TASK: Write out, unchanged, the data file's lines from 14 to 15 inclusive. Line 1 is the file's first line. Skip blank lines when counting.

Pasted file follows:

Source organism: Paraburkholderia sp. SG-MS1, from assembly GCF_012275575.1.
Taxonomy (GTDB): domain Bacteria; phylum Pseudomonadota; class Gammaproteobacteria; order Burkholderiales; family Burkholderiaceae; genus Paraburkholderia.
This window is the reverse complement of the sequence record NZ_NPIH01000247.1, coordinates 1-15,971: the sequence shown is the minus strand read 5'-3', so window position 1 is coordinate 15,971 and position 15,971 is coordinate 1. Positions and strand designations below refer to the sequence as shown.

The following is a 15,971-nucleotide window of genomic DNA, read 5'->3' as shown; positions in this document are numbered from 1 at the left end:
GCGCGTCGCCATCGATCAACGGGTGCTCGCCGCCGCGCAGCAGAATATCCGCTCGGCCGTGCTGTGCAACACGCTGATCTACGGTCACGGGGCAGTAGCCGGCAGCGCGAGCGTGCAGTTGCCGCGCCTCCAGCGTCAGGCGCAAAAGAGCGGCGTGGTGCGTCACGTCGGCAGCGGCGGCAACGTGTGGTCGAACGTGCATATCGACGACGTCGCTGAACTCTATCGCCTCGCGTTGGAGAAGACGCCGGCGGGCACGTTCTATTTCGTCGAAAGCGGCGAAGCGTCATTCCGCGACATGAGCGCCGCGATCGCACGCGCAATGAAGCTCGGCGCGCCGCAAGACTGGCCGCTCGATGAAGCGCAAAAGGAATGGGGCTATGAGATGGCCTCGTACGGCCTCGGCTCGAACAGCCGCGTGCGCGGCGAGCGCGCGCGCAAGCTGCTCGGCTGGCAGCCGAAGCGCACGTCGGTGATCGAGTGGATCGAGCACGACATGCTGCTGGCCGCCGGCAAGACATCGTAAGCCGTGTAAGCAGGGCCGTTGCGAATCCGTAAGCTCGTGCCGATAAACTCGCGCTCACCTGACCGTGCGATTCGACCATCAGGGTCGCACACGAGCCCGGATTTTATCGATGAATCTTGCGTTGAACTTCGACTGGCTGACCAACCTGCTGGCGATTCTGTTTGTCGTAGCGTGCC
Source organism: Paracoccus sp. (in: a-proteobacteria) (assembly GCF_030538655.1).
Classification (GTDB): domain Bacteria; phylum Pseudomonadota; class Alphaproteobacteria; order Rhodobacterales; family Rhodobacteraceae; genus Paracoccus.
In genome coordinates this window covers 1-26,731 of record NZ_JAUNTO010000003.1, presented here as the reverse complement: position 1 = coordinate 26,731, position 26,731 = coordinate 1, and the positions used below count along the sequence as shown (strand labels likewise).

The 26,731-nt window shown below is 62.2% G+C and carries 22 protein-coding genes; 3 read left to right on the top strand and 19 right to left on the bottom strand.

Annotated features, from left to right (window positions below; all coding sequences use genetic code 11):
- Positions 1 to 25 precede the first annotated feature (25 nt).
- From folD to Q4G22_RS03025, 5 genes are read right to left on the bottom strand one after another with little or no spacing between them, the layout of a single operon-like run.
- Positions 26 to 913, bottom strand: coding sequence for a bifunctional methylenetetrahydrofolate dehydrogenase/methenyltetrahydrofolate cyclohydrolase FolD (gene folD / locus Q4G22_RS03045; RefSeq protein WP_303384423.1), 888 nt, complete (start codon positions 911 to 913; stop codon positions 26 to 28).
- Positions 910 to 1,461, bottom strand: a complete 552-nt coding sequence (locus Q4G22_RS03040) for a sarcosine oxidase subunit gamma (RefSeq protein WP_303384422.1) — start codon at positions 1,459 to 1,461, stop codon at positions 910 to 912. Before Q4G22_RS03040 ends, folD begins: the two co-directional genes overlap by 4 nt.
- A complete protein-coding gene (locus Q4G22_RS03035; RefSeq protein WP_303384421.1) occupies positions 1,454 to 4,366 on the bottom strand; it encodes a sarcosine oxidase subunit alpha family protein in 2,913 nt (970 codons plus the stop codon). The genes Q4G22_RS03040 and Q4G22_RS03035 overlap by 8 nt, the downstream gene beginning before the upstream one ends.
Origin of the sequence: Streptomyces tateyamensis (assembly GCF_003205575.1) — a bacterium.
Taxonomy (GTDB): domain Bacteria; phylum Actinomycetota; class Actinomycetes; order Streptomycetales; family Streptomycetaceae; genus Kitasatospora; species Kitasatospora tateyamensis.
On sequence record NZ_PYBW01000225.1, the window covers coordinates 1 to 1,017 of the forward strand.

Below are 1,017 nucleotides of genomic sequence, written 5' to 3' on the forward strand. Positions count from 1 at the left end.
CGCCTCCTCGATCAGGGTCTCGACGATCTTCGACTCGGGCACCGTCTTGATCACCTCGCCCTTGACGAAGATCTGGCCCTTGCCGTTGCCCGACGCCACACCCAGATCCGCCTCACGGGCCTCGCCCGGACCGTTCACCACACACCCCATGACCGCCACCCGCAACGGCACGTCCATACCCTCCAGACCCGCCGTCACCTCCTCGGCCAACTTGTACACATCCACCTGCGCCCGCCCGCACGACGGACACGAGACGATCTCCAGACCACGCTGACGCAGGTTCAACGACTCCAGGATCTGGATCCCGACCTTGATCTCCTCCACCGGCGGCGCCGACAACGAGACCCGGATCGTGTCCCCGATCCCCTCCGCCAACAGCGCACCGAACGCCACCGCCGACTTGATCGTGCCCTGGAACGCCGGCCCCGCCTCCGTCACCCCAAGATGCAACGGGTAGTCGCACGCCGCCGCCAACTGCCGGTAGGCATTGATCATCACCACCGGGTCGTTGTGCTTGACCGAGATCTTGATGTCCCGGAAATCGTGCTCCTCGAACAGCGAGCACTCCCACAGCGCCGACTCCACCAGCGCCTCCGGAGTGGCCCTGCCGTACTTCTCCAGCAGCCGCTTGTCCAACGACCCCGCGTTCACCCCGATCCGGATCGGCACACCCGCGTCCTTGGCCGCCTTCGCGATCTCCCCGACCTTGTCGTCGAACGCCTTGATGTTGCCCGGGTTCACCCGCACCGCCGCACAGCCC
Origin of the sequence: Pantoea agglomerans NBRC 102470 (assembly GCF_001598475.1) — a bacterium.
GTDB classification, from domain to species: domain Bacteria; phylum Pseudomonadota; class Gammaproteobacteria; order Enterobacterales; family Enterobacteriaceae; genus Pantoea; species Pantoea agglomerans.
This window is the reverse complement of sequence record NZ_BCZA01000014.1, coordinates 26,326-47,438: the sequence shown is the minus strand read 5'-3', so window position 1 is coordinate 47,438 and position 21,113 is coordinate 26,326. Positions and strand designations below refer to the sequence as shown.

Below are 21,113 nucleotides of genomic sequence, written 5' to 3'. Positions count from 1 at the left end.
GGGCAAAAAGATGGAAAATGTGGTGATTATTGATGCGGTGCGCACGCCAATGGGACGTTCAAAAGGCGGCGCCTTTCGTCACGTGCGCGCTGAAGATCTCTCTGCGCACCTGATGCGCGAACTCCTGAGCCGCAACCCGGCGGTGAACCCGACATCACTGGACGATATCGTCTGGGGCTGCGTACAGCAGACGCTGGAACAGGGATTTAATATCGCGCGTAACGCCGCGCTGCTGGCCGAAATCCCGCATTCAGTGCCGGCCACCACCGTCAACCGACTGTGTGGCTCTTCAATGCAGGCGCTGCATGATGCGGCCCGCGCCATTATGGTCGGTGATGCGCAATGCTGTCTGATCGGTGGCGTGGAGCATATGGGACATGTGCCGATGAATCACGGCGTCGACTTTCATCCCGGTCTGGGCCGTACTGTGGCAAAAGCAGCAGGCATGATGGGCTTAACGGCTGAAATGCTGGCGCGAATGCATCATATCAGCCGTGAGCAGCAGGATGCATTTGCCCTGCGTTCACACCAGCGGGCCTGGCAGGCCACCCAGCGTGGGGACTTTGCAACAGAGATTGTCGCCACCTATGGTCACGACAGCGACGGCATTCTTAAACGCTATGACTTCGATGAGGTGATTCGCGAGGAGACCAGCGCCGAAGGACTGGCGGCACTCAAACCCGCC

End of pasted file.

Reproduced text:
- Positions 910 to 1,461, bottom strand: a complete 552-nt coding sequence (locus Q4G22_RS03040) for a sarcosine oxidase subunit gamma (RefSeq protein WP_303384422.1) — start codon at positions 1,459 to 1,461, stop codon at positions 910 to 912. Before Q4G22_RS03040 ends, folD begins: the two co-directional genes overlap by 4 nt.
- A complete protein-coding gene (locus Q4G22_RS03035; RefSeq protein WP_303384421.1) occupies positions 1,454 to 4,366 on the bottom strand; it encodes a sarcosine oxidase subunit alpha family protein in 2,913 nt (970 codons plus the stop codon). The genes Q4G22_RS03040 and Q4G22_RS03035 overlap by 8 nt, the downstream gene beginning before the upstream one ends.